Diagnosis showed the noise complaints were due to a pair of tones at 71Hz and at exactly 75Hz. All previous evaluations had mistakenly used 1/3 octave frequency analysis and assumed there was a single tone (despite the "beating" between the 2 tones - see audio and below). We diagnosed that the 75Hz noise was from a CHP diesel generator set on the company site (75Hz is a classic generator tone), but the other 71Hz tone was from a chiller on another site. We recommended a tuned exhaust silencer that eliminated the generator set tone. The 71Hz tone can easily be resolved using aerodynamic fan noise control technology.
This plot shows an overlay of a 1/3 octave analysis of the noise at the complainant and the (correct) narrowband analysis. This illustrates an all too common mistake by noise consultants using inadequate frequency analysis to investigate tonal noise problems. In this case, both problem tones are more or less in the same band (the 71Hz also contributes to the 63Hz band), hence the mistaken diagnosis that wasted considerable time and resources for both the company and the EA. As capable (free) FFT analysis phone apps are available, you have to question the competency of consultants using 1/3 octave frequency analyses to investigate tonal noise sources.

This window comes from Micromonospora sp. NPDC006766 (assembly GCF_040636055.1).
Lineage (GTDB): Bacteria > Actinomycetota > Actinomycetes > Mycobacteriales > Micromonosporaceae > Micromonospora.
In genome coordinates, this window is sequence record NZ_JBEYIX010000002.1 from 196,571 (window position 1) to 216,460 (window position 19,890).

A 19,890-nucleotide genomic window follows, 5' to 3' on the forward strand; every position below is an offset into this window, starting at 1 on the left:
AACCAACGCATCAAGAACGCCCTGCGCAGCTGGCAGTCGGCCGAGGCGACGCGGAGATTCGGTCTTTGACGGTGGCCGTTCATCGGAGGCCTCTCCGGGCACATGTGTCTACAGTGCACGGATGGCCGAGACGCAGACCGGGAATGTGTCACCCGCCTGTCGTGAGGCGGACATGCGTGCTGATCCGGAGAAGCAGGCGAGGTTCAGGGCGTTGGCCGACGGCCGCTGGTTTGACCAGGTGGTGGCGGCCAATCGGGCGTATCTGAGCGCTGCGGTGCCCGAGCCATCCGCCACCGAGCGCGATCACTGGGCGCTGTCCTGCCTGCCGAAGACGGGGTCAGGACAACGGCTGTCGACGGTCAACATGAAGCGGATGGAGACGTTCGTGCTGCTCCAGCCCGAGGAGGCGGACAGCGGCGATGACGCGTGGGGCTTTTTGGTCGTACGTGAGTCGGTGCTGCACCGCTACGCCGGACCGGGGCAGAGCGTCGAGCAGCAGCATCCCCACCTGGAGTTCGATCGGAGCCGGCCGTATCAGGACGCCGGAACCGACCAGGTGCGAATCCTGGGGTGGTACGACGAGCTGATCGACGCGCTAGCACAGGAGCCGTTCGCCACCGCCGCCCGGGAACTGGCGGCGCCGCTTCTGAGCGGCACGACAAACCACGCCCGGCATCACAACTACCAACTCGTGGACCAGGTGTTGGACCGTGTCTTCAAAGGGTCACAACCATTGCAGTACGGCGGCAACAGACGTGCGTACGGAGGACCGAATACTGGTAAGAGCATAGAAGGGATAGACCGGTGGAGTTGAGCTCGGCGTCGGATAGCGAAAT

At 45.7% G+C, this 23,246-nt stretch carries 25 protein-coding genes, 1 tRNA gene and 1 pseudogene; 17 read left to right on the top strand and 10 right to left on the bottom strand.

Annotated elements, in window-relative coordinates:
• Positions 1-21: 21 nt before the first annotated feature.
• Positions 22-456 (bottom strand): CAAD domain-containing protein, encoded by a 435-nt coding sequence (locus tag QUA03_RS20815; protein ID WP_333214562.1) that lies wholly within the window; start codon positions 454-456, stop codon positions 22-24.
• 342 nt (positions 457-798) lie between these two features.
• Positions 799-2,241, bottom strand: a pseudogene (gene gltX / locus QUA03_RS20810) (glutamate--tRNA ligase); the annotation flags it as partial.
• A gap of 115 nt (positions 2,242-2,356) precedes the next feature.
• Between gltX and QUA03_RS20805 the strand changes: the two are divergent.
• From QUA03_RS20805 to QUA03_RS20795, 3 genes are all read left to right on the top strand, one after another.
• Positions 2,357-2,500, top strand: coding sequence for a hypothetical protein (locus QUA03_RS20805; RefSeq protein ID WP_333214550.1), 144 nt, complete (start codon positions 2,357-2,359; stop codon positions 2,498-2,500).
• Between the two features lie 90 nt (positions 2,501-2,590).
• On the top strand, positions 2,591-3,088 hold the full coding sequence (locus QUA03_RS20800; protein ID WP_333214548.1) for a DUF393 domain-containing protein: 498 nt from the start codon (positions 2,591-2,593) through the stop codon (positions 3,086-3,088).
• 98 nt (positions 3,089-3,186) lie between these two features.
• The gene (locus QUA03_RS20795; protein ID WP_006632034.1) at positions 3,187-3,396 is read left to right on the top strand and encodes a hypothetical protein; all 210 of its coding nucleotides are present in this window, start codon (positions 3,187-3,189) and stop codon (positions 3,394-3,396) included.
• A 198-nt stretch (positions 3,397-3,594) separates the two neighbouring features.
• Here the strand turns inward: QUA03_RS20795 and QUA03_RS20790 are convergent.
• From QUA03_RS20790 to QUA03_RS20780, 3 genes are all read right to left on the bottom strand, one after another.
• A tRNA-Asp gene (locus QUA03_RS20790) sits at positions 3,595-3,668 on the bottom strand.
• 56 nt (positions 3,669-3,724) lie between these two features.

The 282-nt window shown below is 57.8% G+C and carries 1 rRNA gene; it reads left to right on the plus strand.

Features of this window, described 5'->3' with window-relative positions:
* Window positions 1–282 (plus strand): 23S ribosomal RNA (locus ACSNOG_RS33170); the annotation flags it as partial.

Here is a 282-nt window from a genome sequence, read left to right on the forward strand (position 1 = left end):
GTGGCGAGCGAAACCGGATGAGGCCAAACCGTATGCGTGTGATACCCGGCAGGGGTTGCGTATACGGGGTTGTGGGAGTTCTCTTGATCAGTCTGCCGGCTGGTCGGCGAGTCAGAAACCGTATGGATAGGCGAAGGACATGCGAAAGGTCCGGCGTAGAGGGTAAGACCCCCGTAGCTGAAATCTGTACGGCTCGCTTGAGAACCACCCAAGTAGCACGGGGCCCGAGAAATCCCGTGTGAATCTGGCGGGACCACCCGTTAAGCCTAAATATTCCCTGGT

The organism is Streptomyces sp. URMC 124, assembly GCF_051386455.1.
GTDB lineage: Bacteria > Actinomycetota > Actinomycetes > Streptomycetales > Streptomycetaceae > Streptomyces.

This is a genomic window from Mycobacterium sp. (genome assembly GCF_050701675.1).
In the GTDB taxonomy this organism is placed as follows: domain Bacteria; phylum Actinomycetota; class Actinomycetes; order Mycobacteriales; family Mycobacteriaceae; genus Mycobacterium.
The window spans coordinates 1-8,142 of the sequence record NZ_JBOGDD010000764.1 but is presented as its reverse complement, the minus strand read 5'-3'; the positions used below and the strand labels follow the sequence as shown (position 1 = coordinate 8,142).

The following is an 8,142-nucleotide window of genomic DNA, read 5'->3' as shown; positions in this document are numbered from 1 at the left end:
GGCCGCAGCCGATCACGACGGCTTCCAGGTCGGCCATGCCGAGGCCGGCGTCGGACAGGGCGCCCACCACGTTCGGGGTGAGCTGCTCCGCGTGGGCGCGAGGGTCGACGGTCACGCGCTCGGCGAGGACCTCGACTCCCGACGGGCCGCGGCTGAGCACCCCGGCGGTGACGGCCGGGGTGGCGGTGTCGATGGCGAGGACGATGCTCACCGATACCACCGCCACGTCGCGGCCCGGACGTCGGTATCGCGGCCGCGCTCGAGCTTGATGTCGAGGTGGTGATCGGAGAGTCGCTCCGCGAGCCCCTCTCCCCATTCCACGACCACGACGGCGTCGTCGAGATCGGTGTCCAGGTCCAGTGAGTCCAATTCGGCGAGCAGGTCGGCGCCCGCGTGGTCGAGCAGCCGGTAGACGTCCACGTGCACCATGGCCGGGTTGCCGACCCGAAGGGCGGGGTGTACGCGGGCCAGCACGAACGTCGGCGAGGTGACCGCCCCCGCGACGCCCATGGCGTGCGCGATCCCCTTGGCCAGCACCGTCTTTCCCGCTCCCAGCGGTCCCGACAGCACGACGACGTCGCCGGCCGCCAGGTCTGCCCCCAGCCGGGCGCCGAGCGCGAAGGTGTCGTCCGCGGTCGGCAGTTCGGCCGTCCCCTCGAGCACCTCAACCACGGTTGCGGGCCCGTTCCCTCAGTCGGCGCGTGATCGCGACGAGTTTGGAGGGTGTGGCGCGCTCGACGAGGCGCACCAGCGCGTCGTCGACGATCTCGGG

Base precise, low-cost noise control measures on narrowband frequency analysis of the tones causing complaints that provides objective evidence of the subjective problem in a form that closely matches the human response. This makes it the ideal metric to assess tonal noise nuisance.
In addition, it also provides very accurate and precise diagnostic information about the noise source. In this case, for example, we know both from calculation and experience that exactly 75Hz is a common tone in diesel generator set noise when connected to 50Hz mains supplies and that 71Hz is in the common range for chiller fan tones.